In an exclusive interview with ATF Professional, Chris Hulls, Business Development Manager at e2e Total Loss Vehicle Management, shares insights into his role and initial impressions. He discusses strategies to increase the adoption of reclaimed parts in vehicle repairs and addresses insurance companies’ concerns. Hulls also provides a glimpse into the future of damaged vehicle categorisation and highlights the operational excellence of e2e’s network members.
As the newly appointed Business Development Manager at e2e, can you provide an overview of your role and your initial impressions of the position?
My role as Business Development Manager encompasses supporting several key areas which are predominantly customer-facing. I manage the performance and relationships of our insurer partner’s salvage contracts, working closely with the e2e team to drive efficiency and compliance. We aim to achieve better performance and added value for all stakeholders whilst exploring additional sales & operational opportunities with our existing client base and pursuing new prospects and business development opportunities across the industry. This role represents a huge opportunity for me to develop my skills in an area of the industry to which I have previously had little exposure. In previous positions, I have been largely centred around the supply of vehicle parts, garage/bodyshop equipment, refinish products, tooling, and the collision & SMR repair markets in general. I am excited to be bringing my experience to this role and develop within e2e to better support our clients, members and the e2e team.
Reclaimed parts have been on the rise in recent years, particularly with insurance companies. However, there is still room for growth. What strategies can be implemented to increase the adoption of reclaimed parts, and what developments can we expect in the future?
Reclaimed parts represent a huge (still relatively untapped) opportunity across both collision repair and SMR sectors in the automotive repair industry. I believe there are several key areas where improvements and efficiencies can be made, and these are largely centered around insurer and policyholder approval and repairer engagement.
A ‘less is more’ approach has served us well to date and has gained us a foot in the door in the insurer & fleet-funded collision repair market. It is now time to push on and exploit the benefits of working with our strategic partners to deliver a more enhanced and better solution for all – improved inventory solutions & logistics. More consistent parts grading and better intelligence around decision making, increased availability and fulfillment are some of the key elements which will see this opportunity begin to really rival the AM & OEMs to a greater level.
In your discussions with insurance companies, what are their key concerns regarding using recycled parts? How does e2e address these concerns and promote using reclaimed parts in vehicle repairs?
It is my belief that most, if not all, are receptive to the use of reclaimed parts to a greater or lesser extent, with the market leaders adopting a “reclaimed first” approach before they engage with the AM or OEMs. General concerns around safety critical parts and provenance are largely put to bed through the adoption of the VRA certification scheme. Repairer/network engagement, systems integration, delays, quality, fulfillment, and pricing consistency are critical measures that need increased industry support and development too. Ultimately, as an industry, we need to provide a greater, more credible and sustainable level of service consistency across the piece. e2e’s network of members have the UK’s largest geographical footprint of VRA-certified ATF vehicle dismantlers and are well placed to offer a “one-stop shop”.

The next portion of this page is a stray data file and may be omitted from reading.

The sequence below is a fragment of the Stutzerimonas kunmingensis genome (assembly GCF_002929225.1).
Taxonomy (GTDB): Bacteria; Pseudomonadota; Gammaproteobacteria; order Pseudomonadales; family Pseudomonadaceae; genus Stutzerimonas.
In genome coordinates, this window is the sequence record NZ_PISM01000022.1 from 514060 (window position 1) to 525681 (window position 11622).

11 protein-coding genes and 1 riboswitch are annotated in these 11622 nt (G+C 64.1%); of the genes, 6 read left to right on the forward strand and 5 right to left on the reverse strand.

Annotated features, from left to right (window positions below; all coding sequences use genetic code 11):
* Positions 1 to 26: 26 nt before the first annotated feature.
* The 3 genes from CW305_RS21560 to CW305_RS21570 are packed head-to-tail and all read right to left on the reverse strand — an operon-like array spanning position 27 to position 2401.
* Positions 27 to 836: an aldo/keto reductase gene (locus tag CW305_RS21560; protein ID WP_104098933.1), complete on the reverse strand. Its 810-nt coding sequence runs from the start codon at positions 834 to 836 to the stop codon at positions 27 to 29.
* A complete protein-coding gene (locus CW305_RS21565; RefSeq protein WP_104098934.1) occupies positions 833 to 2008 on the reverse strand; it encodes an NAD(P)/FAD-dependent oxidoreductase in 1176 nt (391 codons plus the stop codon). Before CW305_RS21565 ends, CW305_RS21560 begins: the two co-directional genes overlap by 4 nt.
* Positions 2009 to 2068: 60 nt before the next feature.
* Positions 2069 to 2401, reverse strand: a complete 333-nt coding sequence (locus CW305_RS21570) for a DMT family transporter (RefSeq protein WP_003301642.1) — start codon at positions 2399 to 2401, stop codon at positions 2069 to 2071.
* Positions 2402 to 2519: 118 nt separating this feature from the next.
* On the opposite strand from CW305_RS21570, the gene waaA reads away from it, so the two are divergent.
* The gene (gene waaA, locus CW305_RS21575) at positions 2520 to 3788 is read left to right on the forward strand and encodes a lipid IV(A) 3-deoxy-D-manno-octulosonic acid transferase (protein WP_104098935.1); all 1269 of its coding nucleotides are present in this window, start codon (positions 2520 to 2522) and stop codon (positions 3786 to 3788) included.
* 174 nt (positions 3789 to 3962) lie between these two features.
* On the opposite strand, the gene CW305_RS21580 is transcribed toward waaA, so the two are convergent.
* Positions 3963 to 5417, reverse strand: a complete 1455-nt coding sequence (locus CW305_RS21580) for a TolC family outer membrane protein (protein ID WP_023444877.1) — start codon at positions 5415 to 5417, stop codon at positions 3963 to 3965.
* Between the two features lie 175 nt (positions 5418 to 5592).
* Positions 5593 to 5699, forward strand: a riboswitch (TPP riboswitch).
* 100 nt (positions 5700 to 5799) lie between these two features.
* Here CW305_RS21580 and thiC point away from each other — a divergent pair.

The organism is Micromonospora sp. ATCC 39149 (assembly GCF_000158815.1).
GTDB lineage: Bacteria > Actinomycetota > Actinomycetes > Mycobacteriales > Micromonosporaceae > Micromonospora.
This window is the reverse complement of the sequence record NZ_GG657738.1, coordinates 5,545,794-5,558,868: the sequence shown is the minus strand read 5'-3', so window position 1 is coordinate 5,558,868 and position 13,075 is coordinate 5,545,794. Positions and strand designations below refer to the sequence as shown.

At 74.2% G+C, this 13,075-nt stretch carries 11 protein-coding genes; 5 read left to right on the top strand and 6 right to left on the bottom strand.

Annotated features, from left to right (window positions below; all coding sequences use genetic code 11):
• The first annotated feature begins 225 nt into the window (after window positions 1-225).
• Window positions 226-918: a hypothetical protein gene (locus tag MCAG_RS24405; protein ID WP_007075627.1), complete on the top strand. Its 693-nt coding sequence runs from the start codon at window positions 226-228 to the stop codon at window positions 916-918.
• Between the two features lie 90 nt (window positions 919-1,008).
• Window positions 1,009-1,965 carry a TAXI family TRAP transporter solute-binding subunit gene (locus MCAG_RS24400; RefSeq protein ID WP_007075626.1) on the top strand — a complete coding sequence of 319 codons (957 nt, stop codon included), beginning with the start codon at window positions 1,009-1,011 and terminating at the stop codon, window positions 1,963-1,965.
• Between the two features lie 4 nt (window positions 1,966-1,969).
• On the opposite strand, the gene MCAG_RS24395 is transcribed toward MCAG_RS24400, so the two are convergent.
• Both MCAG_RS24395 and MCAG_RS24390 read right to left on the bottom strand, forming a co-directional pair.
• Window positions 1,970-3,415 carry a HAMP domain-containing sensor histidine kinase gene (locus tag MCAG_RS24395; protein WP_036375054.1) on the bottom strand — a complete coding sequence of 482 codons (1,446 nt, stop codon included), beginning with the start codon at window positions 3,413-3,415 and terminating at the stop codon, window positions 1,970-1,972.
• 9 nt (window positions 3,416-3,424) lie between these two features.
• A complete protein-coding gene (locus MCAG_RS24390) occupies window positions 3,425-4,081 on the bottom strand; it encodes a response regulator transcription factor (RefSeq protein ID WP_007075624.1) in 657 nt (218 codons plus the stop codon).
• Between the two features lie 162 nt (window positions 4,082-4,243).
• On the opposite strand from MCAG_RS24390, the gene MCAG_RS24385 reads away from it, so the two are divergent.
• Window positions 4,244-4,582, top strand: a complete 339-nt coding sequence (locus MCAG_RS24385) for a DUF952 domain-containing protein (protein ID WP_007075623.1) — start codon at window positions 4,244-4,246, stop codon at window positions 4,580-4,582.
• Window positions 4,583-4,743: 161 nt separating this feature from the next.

What do you foresee as the future of damaged vehicle categorisation, and how might this impact the industry?
Insurers, by their very nature, are risk-averse. I don’t believe it is outside the realms of possibility that, moving forward, we may see an ambition from them – driven by safety concerns, and the inevitable decline in ICE vehicle manufacturing and the subsequent increased/longer use of these vehicles – to move to making better-educated decisions around dismantling category S total loss vehicles. With vehicle recyclers becoming more integrated into the supply process, and greater adoption of reclaimed parts with repairers, coupled with diminished OEM & AM part availability, we may see a world where all stakeholders benefit more from increased reclaimed parts availability and the commercial & environmental savings than they do from any proceeds generated from auctioning these vehicles.
Have you had the opportunity to visit e2e members, and what is your impression of their operations and how they fit into the e2e network philosophy?
I have been lucky enough to have visited most of our members and have been totally blown away by how welcoming they have been. The culture, ambition, passion, professionalism, and dedication to their task is amazing to see and is what I had hoped to see when I came aboard. Operationally, the investments being made across the network in staff, machinery, building, and general capacity gives me great hope and enthusiasm for the future and demonstrates their desire to compete at the highest level and to keep pace with our client’s demands and technological advancements.